Francis Bacon (1561-1626, British philosopher, essayist, statesman)

Proverbs were anterior to boots, and formed the wisdom of the vulgar, and in the earliest ages were the unwritten laws of morality.
Benjamin Disraeli, 1st Earl of Beaconsfield

Proverbs were bright shafts in the Greek and Latin quivers.
Benjamin Disraeli, 1st Earl of Beaconsfield

He who says there is no such thing as an honest man, you may be sure is himself a knave.
George Berkeley (1685-1753, Irish-born British bishop, philosopher)

How many of us have been attracted to reason; first learned to think, to draw conclusions, to extract a moral from the follies of life, by some dazzling aphorism.
Edward G. Bulwer-Lytton (1803-1873, British novelist, poet)

What is all wisdom save a collection of platitudes? Take fifty of our current proverbial sayings — they are so trite, so threadbare, that we can hardly bring our lips to utter them. None the less they embody the concentrated experience of the race and the man who orders his life according to their teaching cannot go far wrong.
Norman Douglas (1868-1952, British author)

I do not say a proverb is amiss when aptly and reasonably applied, but to be forever discharging them, right or wrong, hit or miss, renders conversation insipid and vulgar.
Miguel De Cervantes (1547-1616, Spanish novelist, dramatist, poet)

Proverbs like the sacred books of each nation, are the sanctuary of the intuitions.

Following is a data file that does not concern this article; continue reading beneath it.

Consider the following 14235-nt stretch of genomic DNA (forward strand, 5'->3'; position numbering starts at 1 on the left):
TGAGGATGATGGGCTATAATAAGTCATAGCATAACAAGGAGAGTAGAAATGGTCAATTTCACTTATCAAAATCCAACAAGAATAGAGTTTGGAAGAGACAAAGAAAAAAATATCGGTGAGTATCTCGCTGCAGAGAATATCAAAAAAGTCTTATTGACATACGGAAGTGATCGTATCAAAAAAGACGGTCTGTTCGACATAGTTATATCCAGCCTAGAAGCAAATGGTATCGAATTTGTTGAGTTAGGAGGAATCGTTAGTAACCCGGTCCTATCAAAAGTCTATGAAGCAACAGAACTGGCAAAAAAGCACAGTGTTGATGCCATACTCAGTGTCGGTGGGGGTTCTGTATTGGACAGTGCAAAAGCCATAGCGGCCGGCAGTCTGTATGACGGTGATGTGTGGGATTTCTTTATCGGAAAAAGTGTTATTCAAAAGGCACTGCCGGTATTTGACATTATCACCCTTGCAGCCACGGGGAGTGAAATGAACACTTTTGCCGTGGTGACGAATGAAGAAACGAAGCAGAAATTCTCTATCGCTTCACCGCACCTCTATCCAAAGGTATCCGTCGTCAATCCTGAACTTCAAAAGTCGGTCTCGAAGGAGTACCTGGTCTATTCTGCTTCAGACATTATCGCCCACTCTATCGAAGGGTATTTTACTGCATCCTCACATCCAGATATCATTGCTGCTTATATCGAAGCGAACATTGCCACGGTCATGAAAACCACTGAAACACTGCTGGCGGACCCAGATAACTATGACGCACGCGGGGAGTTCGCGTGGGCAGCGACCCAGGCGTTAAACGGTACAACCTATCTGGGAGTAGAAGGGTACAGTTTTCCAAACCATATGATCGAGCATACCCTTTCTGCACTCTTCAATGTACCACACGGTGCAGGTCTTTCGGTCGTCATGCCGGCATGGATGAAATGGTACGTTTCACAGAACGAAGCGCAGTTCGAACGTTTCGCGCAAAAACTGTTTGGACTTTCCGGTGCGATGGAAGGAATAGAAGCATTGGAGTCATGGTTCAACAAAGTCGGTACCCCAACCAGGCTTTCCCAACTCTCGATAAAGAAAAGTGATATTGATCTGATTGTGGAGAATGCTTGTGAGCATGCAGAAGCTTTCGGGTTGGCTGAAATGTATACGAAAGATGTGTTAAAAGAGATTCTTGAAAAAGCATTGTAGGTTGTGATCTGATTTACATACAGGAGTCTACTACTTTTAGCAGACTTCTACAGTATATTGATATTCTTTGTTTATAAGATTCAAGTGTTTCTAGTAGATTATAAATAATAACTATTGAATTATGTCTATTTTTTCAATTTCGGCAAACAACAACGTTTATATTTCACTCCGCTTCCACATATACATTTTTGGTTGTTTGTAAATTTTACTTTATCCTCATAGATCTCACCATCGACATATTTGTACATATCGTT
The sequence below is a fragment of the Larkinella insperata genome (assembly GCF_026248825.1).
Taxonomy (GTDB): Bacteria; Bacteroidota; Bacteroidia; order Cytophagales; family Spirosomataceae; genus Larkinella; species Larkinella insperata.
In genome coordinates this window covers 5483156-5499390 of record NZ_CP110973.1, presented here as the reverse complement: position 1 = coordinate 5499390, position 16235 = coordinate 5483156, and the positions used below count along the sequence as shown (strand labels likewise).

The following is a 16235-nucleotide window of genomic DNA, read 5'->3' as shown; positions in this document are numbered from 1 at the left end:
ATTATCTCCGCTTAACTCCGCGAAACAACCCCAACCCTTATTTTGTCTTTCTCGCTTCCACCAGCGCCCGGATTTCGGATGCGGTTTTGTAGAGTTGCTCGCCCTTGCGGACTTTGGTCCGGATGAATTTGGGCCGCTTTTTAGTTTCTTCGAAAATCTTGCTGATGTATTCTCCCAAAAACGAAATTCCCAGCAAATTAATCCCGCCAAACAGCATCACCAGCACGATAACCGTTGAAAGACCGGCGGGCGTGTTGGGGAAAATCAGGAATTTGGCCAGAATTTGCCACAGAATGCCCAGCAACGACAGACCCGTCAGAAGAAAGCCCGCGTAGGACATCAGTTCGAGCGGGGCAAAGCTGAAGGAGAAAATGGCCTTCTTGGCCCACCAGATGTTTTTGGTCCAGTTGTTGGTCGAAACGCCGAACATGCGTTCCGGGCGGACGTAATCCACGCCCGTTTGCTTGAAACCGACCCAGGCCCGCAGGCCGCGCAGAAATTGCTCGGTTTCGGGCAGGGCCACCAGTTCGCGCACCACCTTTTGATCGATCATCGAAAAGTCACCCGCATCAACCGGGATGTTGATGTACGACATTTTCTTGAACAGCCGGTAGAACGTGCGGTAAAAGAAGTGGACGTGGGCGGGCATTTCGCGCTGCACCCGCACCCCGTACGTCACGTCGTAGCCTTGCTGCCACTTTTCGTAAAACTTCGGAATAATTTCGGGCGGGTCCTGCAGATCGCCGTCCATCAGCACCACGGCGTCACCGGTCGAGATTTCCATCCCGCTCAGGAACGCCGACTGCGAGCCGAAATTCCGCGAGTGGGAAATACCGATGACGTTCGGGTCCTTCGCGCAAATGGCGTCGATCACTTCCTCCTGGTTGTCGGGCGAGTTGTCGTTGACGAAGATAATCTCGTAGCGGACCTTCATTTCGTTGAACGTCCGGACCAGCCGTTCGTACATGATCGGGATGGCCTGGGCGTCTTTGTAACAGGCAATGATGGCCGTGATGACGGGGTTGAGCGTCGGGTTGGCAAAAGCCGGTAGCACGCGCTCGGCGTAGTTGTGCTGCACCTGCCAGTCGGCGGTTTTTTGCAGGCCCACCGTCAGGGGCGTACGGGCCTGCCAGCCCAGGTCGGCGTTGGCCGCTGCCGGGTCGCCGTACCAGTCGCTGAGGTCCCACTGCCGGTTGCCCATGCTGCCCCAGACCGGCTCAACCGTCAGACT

Ralph Waldo Emerson, Compensation

There is often more spiritual force in a proverb than in whole philosophical systems.
Thomas Carlyle (1795-1881, Scottish philosopher, author)

A proverb is a short sentence based on long experience.
Miguel De Cervantes (1547-1616, Spanish novelist, dramatist, poet)

I believe there’s no proverb but what is true; they are all so many sentences and maxims drawn from experience, the universal mother of sciences.
Miguel De Cervantes (1547-1616, Spanish novelist, dramatist, poet)

Proverbs can express both the wisdom and the stupidity of the different cultures and peoples that characterize our small earthly and spiritual planet.
Carl William Brown

Proverbs are somewhat analogous to those medical formulas which, being in frequent use, are kept ready made up in the chemists’ shops, and which often save the framing of a distinct prescription.
Archbishop Richard Whately

For I am proverbed with a grandsire phrase.